Guest columnist Janne Heimonen has been involved in direct selling, in international roles since 1994. In his last corporate role, he was the Managing Director for Europe for a growing, successful US-based company. In October 2013, Janne founded Hyväheimo to provide consulting, coaching and training for the direct selling industry, specialising in Northern and Eastern Europe. “Hyvä” is a Finnish word that means “good” and “heimo” means “tribe” or “clan”. Hyväheimo is a business partner of the Swedish DSA and a Supplier Member of the UK DSA and Seldia.
Guest Post by Janne Heimonen
Good News and More Bureaucracy for Direct Selling in New EU Directive
EU countries can no longer ban direct selling in national legislation. Since some governments made moves in the past toward restricting direct selling, it comes as a welcome part of the new Consumer Rights Directive.
National governments have until June 14, 2014 before they are required to enforce the Directive in their legislation. What the European law-makers are striving for is harmonized consumer protection and a real single market for distance selling to support competitive B2C trade. So far so good. But it also introduces things to fix and procedures to follow for companies and direct sellers alike.
All direct selling companies will need to amend their web shops. This could prove costly for small companieswith third party developers looking after their online ordering processes. For one, payment methods must now be shown in the beginning of the shopping process. Any pre-ticked boxes that add services or goods will not be binding to the consumer and should be avoided. At the time of paying there will be fewer choices on what to call the “place order” button. The Directive requires a button that says “order with obligation to pay” but allows something that is equally clear. Surely many creative minds will find ways to create a nice button which fits the legislation.
There is a list of new information that must be provided to customers before their orders are finalized, whether online or in person. They must be informed about how to cancel the order and given or shown the new standard cancelation form. Customers must also be informed about complaint handling policies, codes of conduct and more before they can click “buy” or give you cash. This all sounds good in theory and will serve the purpose of sorting out companies that comply with the law from those that do not. But we could expect consumers to get used to all this extra information and not spend time on what is pushed to them at this stage as they hopefully skip forward to finish their order.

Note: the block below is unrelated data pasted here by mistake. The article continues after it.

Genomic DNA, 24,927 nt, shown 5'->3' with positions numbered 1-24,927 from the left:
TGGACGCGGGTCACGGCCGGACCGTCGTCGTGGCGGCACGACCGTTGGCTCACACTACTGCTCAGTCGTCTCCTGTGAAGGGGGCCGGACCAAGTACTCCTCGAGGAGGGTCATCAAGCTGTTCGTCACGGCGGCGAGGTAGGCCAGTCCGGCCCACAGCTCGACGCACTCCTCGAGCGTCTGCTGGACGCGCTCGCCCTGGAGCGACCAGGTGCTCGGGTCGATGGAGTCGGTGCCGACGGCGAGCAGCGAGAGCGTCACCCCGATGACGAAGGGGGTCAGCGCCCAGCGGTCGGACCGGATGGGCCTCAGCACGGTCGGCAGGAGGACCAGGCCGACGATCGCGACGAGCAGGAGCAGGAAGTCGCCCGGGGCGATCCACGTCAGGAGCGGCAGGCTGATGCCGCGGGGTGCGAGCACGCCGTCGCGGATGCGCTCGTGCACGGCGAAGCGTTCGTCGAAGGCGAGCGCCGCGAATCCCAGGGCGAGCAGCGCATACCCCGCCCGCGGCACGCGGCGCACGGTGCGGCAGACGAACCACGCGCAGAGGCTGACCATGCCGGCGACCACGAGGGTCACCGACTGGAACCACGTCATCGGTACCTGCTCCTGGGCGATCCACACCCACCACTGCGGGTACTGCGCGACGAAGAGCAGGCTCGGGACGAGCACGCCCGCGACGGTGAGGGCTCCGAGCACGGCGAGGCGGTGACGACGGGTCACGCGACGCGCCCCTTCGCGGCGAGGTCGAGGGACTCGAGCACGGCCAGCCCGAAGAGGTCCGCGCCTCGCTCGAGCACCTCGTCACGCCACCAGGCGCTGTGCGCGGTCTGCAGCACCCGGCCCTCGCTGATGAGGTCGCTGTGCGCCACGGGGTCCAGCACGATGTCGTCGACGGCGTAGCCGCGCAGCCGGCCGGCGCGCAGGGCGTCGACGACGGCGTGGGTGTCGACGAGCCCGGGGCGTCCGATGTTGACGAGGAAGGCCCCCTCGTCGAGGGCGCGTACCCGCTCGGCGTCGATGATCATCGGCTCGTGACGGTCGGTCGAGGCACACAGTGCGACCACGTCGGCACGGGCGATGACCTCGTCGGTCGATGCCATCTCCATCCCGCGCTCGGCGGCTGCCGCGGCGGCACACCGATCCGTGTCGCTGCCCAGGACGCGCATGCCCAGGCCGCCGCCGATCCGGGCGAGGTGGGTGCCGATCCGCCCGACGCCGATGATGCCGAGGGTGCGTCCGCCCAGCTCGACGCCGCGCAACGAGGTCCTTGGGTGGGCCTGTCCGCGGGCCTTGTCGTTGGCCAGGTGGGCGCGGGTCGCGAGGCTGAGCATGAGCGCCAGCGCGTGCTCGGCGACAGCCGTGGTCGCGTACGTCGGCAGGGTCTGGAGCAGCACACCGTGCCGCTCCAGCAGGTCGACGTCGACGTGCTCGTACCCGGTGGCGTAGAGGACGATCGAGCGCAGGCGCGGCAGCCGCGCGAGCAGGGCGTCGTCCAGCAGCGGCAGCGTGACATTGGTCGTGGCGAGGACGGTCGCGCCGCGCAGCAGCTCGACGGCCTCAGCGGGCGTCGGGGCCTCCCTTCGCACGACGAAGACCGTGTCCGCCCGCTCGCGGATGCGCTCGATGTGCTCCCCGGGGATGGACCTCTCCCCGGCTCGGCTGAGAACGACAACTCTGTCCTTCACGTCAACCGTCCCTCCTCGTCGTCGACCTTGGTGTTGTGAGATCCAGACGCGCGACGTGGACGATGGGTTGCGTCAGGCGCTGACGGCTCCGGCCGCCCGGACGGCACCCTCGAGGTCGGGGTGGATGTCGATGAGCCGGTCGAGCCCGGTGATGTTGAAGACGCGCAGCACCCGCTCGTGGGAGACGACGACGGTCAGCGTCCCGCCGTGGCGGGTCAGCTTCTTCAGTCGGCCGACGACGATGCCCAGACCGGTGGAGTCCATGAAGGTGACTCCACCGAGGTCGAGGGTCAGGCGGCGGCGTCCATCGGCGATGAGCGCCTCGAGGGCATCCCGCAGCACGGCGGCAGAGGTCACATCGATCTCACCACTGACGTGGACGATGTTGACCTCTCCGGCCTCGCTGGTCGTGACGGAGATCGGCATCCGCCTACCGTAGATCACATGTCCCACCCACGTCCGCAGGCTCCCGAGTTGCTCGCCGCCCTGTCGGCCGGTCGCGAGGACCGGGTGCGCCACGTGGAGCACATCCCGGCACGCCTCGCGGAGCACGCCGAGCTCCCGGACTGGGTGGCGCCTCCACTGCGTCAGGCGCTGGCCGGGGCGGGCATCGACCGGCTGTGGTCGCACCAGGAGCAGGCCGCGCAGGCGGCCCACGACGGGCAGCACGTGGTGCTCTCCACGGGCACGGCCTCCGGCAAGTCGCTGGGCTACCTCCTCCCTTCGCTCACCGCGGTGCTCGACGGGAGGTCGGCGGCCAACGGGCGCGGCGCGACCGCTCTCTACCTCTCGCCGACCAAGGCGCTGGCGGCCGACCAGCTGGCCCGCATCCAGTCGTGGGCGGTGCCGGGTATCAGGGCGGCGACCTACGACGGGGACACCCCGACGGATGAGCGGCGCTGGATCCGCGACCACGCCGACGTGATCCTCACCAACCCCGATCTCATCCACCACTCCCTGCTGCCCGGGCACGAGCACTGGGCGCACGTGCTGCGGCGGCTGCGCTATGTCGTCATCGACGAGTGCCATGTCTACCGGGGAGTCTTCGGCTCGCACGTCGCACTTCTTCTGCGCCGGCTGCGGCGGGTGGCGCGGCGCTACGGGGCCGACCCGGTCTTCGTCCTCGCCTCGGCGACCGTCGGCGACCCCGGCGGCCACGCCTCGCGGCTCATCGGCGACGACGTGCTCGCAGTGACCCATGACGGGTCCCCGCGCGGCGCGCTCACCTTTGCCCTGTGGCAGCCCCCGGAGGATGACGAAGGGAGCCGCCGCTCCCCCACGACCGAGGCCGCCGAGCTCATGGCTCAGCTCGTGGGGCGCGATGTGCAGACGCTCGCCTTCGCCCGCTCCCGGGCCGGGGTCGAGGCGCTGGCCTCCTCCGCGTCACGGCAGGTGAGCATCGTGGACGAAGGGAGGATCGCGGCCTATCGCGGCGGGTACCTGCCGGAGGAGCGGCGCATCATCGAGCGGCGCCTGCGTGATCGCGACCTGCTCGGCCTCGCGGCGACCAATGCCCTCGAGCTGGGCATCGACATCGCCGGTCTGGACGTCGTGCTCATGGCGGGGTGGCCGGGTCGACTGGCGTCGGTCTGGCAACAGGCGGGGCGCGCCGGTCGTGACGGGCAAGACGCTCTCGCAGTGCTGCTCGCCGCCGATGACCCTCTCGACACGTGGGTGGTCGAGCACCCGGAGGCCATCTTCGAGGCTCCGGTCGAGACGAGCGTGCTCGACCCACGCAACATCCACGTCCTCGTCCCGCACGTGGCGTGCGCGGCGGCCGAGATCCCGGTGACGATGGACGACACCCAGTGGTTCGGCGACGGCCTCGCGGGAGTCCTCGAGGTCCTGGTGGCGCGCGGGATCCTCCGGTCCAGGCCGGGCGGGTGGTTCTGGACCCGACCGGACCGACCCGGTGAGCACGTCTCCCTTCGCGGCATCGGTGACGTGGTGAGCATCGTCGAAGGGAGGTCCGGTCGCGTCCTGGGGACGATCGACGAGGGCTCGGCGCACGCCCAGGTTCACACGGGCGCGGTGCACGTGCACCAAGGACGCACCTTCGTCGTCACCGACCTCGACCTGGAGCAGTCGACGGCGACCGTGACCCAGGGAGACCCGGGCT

Changes to the “cooling off period” also mean that a standard 14-day period now applies and starts from when the consumer receives their order rather than places the order.
Companies that are not compliant with the Directive will after June 14 face the uncomfortable fact that they will be completing transactions that are legally not valid, potentially causing major headaches and costs. So although this is another administrative burden from the EU, it makes sense to take this seriously and to plan and implement required changes in time.
How about distributor orders then? Legal experts and a special mention in the Directive give reason to expect that most distributor orders would count as consumer orders from a consumer right perspective. To find out why and more about the changes, please download my free report “The New EU Consumer Rights Directive – and How it Applies to Direct Selling”.